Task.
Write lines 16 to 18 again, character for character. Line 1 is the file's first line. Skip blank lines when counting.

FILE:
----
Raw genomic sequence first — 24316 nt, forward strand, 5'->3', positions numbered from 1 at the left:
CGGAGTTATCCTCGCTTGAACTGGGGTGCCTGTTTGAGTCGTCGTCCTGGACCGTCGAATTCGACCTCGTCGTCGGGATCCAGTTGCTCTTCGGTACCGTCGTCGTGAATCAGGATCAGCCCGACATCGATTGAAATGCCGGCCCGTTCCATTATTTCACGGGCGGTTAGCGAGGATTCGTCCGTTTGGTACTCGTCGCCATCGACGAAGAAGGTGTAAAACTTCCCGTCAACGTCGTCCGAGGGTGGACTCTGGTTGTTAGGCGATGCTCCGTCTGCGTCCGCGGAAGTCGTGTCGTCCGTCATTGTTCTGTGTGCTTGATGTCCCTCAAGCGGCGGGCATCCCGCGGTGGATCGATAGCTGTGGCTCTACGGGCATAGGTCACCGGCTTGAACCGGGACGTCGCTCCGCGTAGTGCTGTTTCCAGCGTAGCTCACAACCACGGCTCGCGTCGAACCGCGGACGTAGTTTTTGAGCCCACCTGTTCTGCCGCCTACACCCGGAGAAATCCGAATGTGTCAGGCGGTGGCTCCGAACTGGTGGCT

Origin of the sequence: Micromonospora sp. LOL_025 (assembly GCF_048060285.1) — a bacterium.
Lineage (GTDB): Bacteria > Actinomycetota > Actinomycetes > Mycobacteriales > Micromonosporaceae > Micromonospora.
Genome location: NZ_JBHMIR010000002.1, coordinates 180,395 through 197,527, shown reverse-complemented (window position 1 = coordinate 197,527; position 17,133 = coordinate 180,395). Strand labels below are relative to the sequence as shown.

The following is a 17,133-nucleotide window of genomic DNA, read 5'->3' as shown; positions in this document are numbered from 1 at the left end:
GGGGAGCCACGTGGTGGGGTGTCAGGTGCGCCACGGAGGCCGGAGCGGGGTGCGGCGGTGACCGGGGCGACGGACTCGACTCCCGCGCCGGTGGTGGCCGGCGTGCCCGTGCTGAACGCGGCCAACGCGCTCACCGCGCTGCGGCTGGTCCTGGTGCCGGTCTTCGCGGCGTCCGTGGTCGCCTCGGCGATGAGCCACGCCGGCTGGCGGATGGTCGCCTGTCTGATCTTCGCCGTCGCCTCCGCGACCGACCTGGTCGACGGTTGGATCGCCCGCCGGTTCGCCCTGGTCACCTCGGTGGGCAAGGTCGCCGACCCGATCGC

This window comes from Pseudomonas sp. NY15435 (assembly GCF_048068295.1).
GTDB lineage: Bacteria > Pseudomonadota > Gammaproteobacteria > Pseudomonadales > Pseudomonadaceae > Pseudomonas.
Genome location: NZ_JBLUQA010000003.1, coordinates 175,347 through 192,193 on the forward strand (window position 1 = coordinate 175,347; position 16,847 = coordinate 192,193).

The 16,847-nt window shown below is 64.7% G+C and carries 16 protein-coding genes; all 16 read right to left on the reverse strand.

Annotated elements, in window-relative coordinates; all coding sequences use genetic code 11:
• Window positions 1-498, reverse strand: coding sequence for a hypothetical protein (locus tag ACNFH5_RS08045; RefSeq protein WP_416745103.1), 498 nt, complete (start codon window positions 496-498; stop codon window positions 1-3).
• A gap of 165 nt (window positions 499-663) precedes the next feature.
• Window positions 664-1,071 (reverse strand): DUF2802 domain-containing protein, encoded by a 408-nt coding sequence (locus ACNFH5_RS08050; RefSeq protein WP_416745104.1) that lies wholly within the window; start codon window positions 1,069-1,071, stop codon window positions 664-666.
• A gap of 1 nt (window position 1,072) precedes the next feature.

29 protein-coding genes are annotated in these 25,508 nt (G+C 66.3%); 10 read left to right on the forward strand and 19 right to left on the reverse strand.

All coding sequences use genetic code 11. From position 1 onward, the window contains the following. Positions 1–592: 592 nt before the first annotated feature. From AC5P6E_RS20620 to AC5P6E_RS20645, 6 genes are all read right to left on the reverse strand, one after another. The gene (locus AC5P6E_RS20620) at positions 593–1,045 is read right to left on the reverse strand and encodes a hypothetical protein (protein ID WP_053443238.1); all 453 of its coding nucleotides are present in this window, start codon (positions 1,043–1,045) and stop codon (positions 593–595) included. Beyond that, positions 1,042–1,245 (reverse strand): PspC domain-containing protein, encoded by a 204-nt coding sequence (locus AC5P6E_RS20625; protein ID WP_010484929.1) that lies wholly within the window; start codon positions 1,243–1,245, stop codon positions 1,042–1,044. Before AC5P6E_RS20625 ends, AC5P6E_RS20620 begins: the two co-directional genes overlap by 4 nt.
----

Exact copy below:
• A gap of 1 nt (window position 1,072) precedes the next feature.

29 protein-coding genes are annotated in these 25,508 nt (G+C 66.3%); 10 read left to right on the forward strand and 19 right to left on the reverse strand.

All coding sequences use genetic code 11. From position 1 onward, the window contains the following. Positions 1–592: 592 nt before the first annotated feature. From AC5P6E_RS20620 to AC5P6E_RS20645, 6 genes are all read right to left on the reverse strand, one after another. The gene (locus AC5P6E_RS20620) at positions 593–1,045 is read right to left on the reverse strand and encodes a hypothetical protein (protein ID WP_053443238.1); all 453 of its coding nucleotides are present in this window, start codon (positions 1,043–1,045) and stop codon (positions 593–595) included. Beyond that, positions 1,042–1,245 (reverse strand): PspC domain-containing protein, encoded by a 204-nt coding sequence (locus AC5P6E_RS20625; protein ID WP_010484929.1) that lies wholly within the window; start codon positions 1,243–1,245, stop codon positions 1,042–1,044. Before AC5P6E_RS20625 ends, AC5P6E_RS20620 begins: the two co-directional genes overlap by 4 nt.